40K: Winning the Race for Objectives
Hi all, Jwolf here. One of the most popular missions / objectives, both for local friendly play and tournaments nationally, is Seize Ground with 5 objectives. Lets take a detailed look.
As such, playing this mission well is important to tournament players and most casual players, and has generated a lot of the list paradigm shifts we see in 5th Edition armies. Armies tend to have at least 4 discrete scoring units, with 6 or more being common in tournament play. Given that we have more troops, how are they best used to Seize Ground?
Strolling Down Memory Lane
First, let’s have a brief history lesson. When Fifth Edition was brand new and all we had was representative 4th edition terrain and very few Line of Sight blocking pieces, the best course for most armies was generally to get to the most objectives as fast as possible and then shoot at enemy forces moving to contest your objectives, while simultaneously maneuvering / shooting in an effort to remove the enemy from their objectives. This gave the defender the best chance of being able to control assaults and the ability to deploy the most firepower against the enemy. I still see many players rush out towards all the objectives on turn 1, almost as an ingrained reflex action.
Today’s Tabletop – Hello Big Terrain
One thing that has changed substantially locally is the appearance of great amounts of hills and large ruins, that not only provide cover but can actually hide any model from most angles. The impact on different armies varies widely, but all have some basic strategic changes dictated by terrain, not firepower.
For Imperials and Chaos Space Marines, the implications of being able to hide not only a single vehicle or unit, but 2 or more transports and their contents (or, if you have no transports, multiple units) from the majority of the opposing firebase are significant. Now instead of plowing straight forward and using smoke launchers on turn 1, you can easily just keep low for a turn or even two, then roll out and smoke on turn 3 and move towards objectives on turn 4 and be right on the spot with your Troops not taking fire for at least a turn, and reduced fire when it does come. This is especially important for Assault-based armies facing Firepower armies; not only are your assault units paying a reduced price to get close, but the terrain itself may force the Firepower player to close the distance towards your positions to try and get angles – making your Assault run shorter and more likely to succeed.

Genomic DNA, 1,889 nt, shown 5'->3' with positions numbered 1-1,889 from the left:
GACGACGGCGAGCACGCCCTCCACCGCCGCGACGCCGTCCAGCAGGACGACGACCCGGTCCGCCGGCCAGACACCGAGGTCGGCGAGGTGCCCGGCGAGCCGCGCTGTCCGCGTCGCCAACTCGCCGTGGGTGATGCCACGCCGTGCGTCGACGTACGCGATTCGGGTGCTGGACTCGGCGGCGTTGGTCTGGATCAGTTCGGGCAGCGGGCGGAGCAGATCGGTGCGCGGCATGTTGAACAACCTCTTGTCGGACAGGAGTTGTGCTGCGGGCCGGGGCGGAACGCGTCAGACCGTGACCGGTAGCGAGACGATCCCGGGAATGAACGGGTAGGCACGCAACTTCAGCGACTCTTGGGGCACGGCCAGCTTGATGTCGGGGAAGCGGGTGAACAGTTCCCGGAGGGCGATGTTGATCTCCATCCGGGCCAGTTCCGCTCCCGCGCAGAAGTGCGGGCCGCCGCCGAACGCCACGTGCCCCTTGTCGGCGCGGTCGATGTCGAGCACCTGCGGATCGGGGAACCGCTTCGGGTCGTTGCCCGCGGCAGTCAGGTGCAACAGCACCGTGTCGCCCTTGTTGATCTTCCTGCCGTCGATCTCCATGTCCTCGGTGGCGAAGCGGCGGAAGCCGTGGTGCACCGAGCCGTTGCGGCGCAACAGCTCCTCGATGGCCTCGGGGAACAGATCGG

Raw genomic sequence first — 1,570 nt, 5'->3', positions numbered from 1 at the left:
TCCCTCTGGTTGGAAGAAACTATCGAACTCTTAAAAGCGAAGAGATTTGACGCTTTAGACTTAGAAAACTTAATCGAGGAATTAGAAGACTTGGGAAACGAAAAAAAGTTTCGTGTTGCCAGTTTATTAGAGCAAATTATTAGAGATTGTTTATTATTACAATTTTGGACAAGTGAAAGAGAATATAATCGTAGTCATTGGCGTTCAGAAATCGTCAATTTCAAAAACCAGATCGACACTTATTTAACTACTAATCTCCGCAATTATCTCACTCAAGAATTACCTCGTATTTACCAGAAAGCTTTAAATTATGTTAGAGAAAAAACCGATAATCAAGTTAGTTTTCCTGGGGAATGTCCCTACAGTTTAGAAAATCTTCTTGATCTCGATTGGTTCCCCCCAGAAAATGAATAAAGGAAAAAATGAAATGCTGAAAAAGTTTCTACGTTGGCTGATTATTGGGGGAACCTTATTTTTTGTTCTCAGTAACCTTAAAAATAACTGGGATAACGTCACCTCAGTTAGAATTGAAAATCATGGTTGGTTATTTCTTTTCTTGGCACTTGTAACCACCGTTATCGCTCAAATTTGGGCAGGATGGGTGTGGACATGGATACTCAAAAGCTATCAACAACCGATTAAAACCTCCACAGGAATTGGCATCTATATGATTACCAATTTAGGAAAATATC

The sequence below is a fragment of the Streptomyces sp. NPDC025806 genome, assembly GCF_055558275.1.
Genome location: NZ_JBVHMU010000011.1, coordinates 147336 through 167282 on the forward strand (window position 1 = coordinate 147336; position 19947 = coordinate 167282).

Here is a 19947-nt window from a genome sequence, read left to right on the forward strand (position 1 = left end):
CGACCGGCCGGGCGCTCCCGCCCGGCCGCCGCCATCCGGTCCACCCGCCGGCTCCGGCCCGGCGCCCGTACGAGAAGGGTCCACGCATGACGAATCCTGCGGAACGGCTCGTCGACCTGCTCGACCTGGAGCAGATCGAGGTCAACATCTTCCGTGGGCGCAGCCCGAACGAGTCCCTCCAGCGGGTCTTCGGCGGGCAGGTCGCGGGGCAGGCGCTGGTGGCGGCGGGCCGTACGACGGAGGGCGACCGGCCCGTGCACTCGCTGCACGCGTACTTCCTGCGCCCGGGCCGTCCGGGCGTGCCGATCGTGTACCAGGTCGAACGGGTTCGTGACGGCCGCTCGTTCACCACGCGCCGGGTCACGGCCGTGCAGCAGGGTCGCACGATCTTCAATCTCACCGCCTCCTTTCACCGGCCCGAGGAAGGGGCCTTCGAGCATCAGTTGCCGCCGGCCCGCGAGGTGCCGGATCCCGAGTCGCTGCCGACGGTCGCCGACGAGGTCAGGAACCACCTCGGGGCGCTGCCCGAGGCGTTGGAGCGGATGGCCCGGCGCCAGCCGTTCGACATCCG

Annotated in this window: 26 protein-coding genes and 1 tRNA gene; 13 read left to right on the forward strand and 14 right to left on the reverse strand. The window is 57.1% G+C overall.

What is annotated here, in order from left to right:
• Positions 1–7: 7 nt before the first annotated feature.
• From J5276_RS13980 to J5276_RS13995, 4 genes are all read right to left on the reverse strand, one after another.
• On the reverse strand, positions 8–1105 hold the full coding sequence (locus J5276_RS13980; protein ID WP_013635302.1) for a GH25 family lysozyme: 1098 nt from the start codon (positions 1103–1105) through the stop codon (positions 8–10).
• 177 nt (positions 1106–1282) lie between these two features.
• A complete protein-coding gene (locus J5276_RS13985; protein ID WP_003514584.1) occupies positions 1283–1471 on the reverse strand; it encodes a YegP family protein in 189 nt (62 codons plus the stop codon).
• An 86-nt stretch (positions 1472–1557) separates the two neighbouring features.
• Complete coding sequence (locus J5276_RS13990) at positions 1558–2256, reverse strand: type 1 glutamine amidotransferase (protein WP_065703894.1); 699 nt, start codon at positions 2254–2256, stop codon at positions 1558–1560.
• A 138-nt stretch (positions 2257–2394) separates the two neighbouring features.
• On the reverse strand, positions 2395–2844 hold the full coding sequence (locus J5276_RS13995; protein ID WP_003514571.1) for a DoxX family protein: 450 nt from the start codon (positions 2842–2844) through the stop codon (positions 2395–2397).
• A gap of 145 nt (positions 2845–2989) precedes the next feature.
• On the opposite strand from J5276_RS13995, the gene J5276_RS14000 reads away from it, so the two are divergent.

For Mechanized Eldar, Dark and Craftworld, no longer is Fritz’ “Turn 5, I win” strategy your domain. With the ability to hide units on the board and still have them in good position to hold objectives, other armies (especially Marines) are much more likely to be in position to deny you key objectives. Even going second and going for the full Reserve approach isn’t nearly as attractive when your opponent can just hide everything from you on the board. In short, you can’t expect to Tank Shock enemy Tanks off of objectives on Turn 5 – no percentage in that, so you’ve got to plan on getting out to get the job done. (Sorry, Dire Avenger Upgrades!)
For Tyranids, the increase in cover and big LOS blocking pieces mean you have more chances to maneuver and keep your Monstrous Creatures alive, especially when going second. Outflanking Genestealers are pretty critical for breaking up the enemy firebases, and a good midfield position to hide behind turns Hiveguard into superstars. Tyranids still have to be more aggressive than Mechanized forces due to their reduced ability to cover ground from their deployment zone quickly, but if the board is favorable, consider spending a turn behind the walls and letting your opponent drive his vehicles closer.
Yes, there are armies and styles I haven’t discussed, and some armies aren’t that affected by the large LOS blocking terrain pieces. Daemons and all Drop Pod armies, for instance, might use some of the terrain to their advantage, but not to the same degree as more traditional deployments and forces. And now both of these armies have some significant deployment problems on the way, in the form of Warp Quake from Grey Knights. The ability to effectively deny Deep Strikers the ability to come in on half (or more) of the board with a single unit is pretty huge. That is just the most obvious change that Grey Knights have on the landscape of 40k, but others may be more profound (Mindstrike Missiles and Shunt moves come to mind). Couple that with the Aethersail Raiders of the Dark Eldar, and a lot of the more static or limited movement strategies that have been quite effective in 40K to this point are looking long-in-the-tooth.